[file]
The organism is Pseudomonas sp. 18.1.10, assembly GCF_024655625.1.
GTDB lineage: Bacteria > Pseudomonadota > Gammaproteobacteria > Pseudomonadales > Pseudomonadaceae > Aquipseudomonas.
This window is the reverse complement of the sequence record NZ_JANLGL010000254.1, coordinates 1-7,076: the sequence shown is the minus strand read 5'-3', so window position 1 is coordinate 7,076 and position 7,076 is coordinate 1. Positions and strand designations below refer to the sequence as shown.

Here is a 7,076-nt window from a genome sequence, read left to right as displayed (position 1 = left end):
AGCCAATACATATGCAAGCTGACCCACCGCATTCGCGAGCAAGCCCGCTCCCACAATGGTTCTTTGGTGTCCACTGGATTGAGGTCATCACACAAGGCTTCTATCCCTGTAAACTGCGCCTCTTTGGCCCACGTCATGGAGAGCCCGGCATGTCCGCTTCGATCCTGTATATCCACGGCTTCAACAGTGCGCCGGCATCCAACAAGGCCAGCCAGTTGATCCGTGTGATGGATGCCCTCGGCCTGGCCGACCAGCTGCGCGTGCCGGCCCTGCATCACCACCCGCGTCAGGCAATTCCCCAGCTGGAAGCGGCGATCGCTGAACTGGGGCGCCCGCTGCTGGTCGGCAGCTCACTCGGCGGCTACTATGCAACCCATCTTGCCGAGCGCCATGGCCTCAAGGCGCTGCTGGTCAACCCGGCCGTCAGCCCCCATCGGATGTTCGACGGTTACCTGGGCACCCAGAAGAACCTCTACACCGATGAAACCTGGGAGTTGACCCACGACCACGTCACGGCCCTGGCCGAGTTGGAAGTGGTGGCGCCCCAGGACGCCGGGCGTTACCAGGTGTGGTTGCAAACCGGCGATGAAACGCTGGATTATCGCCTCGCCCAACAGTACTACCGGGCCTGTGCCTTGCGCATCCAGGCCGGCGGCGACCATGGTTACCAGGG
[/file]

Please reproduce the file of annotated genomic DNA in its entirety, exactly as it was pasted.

The organism is Pseudomonas sp. 18.1.10, assembly GCF_024655625.1.
GTDB lineage: Bacteria > Pseudomonadota > Gammaproteobacteria > Pseudomonadales > Pseudomonadaceae > Aquipseudomonas.
This window is the reverse complement of the sequence record NZ_JANLGL010000254.1, coordinates 1-7,076: the sequence shown is the minus strand read 5'-3', so window position 1 is coordinate 7,076 and position 7,076 is coordinate 1. Positions and strand designations below refer to the sequence as shown.

Here is a 7,076-nt window from a genome sequence, read left to right as displayed (position 1 = left end):
AGCCAATACATATGCAAGCTGACCCACCGCATTCGCGAGCAAGCCCGCTCCCACAATGGTTCTTTGGTGTCCACTGGATTGAGGTCATCACACAAGGCTTCTATCCCTGTAAACTGCGCCTCTTTGGCCCACGTCATGGAGAGCCCGGCATGTCCGCTTCGATCCTGTATATCCACGGCTTCAACAGTGCGCCGGCATCCAACAAGGCCAGCCAGTTGATCCGTGTGATGGATGCCCTCGGCCTGGCCGACCAGCTGCGCGTGCCGGCCCTGCATCACCACCCGCGTCAGGCAATTCCCCAGCTGGAAGCGGCGATCGCTGAACTGGGGCGCCCGCTGCTGGTCGGCAGCTCACTCGGCGGCTACTATGCAACCCATCTTGCCGAGCGCCATGGCCTCAAGGCGCTGCTGGTCAACCCGGCCGTCAGCCCCCATCGGATGTTCGACGGTTACCTGGGCACCCAGAAGAACCTCTACACCGATGAAACCTGGGAGTTGACCCACGACCACGTCACGGCCCTGGCCGAGTTGGAAGTGGTGGCGCCCCAGGACGCCGGGCGTTACCAGGTGTGGTTGCAAACCGGCGATGAAACGCTGGATTATCGCCTCGCCCAACAGTACTACCGGGCCTGTGCCTTGCGCATCCAGGCCGGCGGCGACCATGGTTACCAGGG